Much of Zhang’s research has been devoted to the development of low-cost sensors to detect this; a dye-treated paper he developed is now in the disclosure phase that precedes the awarding of a patent. On the prevention end of things, he is at work to create minimum sanitation levels for water and also, in cooperation with the university’s Toxic Use Reduction Institute (TURI), to develop a process to improve the safety of the chemicals used in handling.

“In China, the main threats come from herbicides and pesticides,” he says, while in the U.S., “the bigger problems are biohazards, the bacteria and viruses that can contaminate our food.

“There is an increased public awareness. The consumer wants his fresh salads—and that’s a healthy thing. But it means we have to stay careful.”


While the doctor treating a sick patient will have a thorough knowledge of the most effective pharmaceuticals with which to treat him, she will probably not be as well versed on what diet the patient should follow—and the diet may be as critical to treatment as the drugs.

“A typical student in medical school will take, at most, one or two courses on nutrition,” says nutritional sciencesAdjunct Prof. Michelle Palladino ’11, ’17, who earned a master’s degree in public health from the university last year while also working for three years in the bone marrow transplant unit at UMass Memorial Medical Center in Worcester. Most of her job there, she says, was to “work with the doctors and nurses to develop the dietary formulas that were best for each patient.”

“There is an increased public awareness. The consumer wants his fresh salads—and that’s a healthy thing. But it means we have to stay careful.”
There needs to be more awareness and more training in the field of nutrition, says Palladino: “Doctors today have way too much on their plates already to be able to keep up with diet requirements.”

Palladino is in her first year teaching a course in medical nutritional therapy—loosely defined, the science of matching diet with disease. Most of her UMass Lowell students, she says, will begin their careers as dietitians in the same way she did—with jobs in the medical field, where they will work side-by-side with doctors and nurses on patients’ dietary needs at the same time as they educate the patients themselves on their nutritional requirements.

“I tell my students all the time, ‘You are the lead person. As far as diet and nutrition, you are the one. You have to be confident in your knowledge.’”


The MRE, or Meal Ready to Eat, has long been the staple of our soldiers in the field. They carry it with them in a cardboard container—which, once the meal has been eaten, they either add to a bonfire or stow in their packs to carry out. But burning can be a hazard, and a soldier’s pack is already more than full enough. And all those dead cartons are just more drag on the environment.

Jo Ann Ratto Ross ’88, ’93, an investigator for the Army’s Natick Soldier Research, Development and Engineering Center, told researchers nearly 10 years ago that annually “there are more than 40 million MREs procured by the military, with about 14,000 tons of MRE packaging waste each year.” And the problem has no doubt gotten worse.

Might there be another way?

This was the focus of plastics engineeringProf. Margaret Sobkowicz-Kline, a former field engineer in the oilfield industry, whose Army-funded research project, completed last year, offers a packaging solution to all these problems at once.

The proposed new container, a biodegradable, moisture-resistant package developed as a joint project with the Army’s Natick Center, combines the Center’s expertise in biodegradability testing with the experience of Sobkowicz-Kline’s department in plastics synthesis and formulation. Her Army colleague on the project was none other than Ratto Ross, a 1993 alumna of the UML plastics engineering doctoral program.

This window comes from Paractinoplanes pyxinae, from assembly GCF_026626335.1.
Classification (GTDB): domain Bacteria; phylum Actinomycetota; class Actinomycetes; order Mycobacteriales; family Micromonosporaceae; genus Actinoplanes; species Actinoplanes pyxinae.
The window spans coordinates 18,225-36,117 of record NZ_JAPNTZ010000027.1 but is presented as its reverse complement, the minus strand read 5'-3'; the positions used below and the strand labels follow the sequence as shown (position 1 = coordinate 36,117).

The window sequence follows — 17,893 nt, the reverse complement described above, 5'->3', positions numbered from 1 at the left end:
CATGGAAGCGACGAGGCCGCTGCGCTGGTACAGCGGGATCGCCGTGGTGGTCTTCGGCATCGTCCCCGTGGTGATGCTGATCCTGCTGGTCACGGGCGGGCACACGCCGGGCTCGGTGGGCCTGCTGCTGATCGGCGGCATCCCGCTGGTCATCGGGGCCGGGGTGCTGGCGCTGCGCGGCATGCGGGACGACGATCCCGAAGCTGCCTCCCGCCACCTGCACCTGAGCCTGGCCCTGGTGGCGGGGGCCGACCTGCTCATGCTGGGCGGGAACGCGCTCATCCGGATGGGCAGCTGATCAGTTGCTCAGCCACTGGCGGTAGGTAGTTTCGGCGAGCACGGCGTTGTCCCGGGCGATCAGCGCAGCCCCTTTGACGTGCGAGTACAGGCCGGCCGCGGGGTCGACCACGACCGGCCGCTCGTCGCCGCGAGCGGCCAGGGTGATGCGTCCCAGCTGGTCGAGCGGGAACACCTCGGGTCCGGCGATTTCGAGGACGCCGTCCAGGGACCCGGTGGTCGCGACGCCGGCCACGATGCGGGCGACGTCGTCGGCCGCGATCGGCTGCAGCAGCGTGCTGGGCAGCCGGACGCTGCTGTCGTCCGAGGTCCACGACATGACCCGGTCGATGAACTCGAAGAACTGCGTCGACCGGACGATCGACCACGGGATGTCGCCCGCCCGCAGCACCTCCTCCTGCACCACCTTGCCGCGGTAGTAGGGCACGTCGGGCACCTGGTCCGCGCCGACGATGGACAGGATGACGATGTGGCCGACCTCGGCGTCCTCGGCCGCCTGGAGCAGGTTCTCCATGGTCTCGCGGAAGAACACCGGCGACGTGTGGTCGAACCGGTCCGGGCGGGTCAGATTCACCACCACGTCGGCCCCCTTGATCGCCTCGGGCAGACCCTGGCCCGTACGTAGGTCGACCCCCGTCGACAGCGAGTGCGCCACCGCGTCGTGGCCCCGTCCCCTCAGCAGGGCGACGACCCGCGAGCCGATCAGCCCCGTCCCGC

“What we developed was a product that’s both compostable and biodegradable,” says Sobkowicz-Kline, whose research over the past 12 years has focused heavily on sustainable polymers and, more recently, on recycling. “It can be discarded safely on either water or land. That could save a lot of waste.”


HistoryProf. Chad Montrie, like most history professors, tends to take the long view. To his way of thinking, both food and alcohol “are all wrapped up in the history of this country.”

Montrie, who teaches a course called Alcohol and American History, cites examples as far back as the 17th century, when the early settlers traded liquor to the Cherokees “as a way to get their skins and furs without using cash.” More recently, he says, the late 18th- and 19th-century temperance movement was used by many as a way to contain immigrant groups, while the Women’s Christian Temperance Union of the late 19th century was “among the first groups in this country to empower women politically.”

Montrie hopes soon to supplement his alcohol course with a course on food in American history, which has been proposed and is now pending review. Food, he says, is at least as central as alcohol to the history of our country. One idea he would like to try in the course is to “get hold of, say, a 19th-century cookbook, pick a recipe and research what it might have to say about class, race or gender. Like okra, for instance: How did it get here, and what does it have to tell us about slavery? Or Aunt Jemima pancake mix: Aunt Jemima was originally derived from a 19th-century minstrel show character. What might she have to say about pancakes, or about race?”

There is no shortage of modern-day applications, Montrie notes. “Remember that line, ‘A taco truck on every corner,’ that was supposed to be [according to presidential candidate Donald Trump] an argument against Mexican immigration? And right now, in Chicago and other cities, there are ethnic kitchens being closed down by U.S. Immigration and Customs every day.

“Food is everywhere. You don’t have to look very far.”